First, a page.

Last Will and Testament
According to a study published by Rocket Lawyer, 64% of Americans do not have a will. If you do not have a will, your assets will be divided according to state law. Having a will allows you to select your personal representative and divide your estate according to your preferences. A will also allows you to name a guardian and trustee for your minor children.
Should you write your own will or download a form from the Internet? Saving money often times does not save any money particularly when a will is poorly drafted or does not reflect Tennessee law. There is a huge difference in simply filling out a fill-in-the-blank template off of a website versus having a confidential consultation with an estate lawyer.
As an experienced estate attorney, Olivia Wann provides guidance on understanding the law and how your family can avoid estate planning mistakes that can result in family tension, broken relationships, devalued assets, and a lost legacy.
If you are married and have children from a previous marriage or relationship, and your will benefits your current spouse, please keep in mind that if you designate your spouse as the beneficiary, he or she is not obligated legally to preserve assets for your children. Learn the difference between a will and a trust and which estate planning tool better accomplishes your objectives.
General Durable Power of Attorney
A will is operative on death through the probate process. A general durable power of attorney allows you to designate an agent to act on your behalf during incapacity. Typically powers including banking, real estate and personal property transactions, business operating transactions, retirement plan transactions, access of a bank deposit box as well as other powers depending on your personal situation. Having a general durable power of attorney known as a “POA” is important particularly to allow the agent to gift or otherwise spend down your estate for Medicaid eligibility and planning.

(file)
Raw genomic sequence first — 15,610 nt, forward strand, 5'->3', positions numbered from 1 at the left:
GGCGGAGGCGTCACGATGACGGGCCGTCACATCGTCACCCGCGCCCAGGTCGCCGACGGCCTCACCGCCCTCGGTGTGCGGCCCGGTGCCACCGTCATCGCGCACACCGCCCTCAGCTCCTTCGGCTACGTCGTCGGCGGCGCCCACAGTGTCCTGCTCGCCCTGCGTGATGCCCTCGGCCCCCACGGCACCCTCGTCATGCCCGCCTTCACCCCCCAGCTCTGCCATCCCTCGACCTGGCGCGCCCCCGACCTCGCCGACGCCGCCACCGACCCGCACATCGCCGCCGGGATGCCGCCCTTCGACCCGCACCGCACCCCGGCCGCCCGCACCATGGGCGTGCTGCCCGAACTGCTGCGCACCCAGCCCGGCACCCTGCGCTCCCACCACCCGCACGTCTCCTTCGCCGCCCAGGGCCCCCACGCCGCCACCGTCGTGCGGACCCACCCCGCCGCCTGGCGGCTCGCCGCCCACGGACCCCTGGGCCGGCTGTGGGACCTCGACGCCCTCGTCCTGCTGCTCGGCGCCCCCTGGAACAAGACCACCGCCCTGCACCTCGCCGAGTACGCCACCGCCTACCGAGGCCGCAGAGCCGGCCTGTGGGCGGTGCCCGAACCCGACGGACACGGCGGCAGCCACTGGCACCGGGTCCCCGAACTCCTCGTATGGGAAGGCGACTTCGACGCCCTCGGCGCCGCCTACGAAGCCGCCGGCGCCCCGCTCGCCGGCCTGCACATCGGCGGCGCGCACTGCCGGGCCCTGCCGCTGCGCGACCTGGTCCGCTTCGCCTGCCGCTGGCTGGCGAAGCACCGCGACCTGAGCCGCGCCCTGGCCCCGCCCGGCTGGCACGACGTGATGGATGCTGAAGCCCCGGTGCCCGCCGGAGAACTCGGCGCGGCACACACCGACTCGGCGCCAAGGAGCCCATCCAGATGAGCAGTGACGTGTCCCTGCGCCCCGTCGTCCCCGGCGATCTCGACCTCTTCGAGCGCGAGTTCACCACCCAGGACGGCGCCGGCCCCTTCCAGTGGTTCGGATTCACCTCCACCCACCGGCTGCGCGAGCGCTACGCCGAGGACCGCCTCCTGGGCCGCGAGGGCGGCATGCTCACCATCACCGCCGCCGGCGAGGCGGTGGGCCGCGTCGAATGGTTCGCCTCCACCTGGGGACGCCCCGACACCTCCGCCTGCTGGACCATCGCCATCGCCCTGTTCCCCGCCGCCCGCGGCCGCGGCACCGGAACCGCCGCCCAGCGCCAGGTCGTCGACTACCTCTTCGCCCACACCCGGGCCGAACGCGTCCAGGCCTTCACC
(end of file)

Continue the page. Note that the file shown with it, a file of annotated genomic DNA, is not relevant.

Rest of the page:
If the documents are signed during competency, this may prevent a conservatorship action.
Health Care Power of Attorney
The purpose in creating a health care power of attorney is to alleviate uncertainty that otherwise may arise in connection with decisions about your medical care, to promote family harmony, and to clarify instructions to your health care providers. Your Agent’s authority to act on your behalf concerning your medical care includes decisions concerning artificial life support, medical treatment, surgery and other medical procedures; artificial nourishment and hydration; resuscitation decisions (including Do Not Resuscitate [DNR] orders and Cardiopulmonary Resuscitation [CPR] directives); amputation of limbs; blood transfusions; experimental drugs and medical procedures; the administration of pharmaceutical agents; and arrangements for your long term care.
Schedule your confidential estate planning consultation. Telephone: (931) 232-4529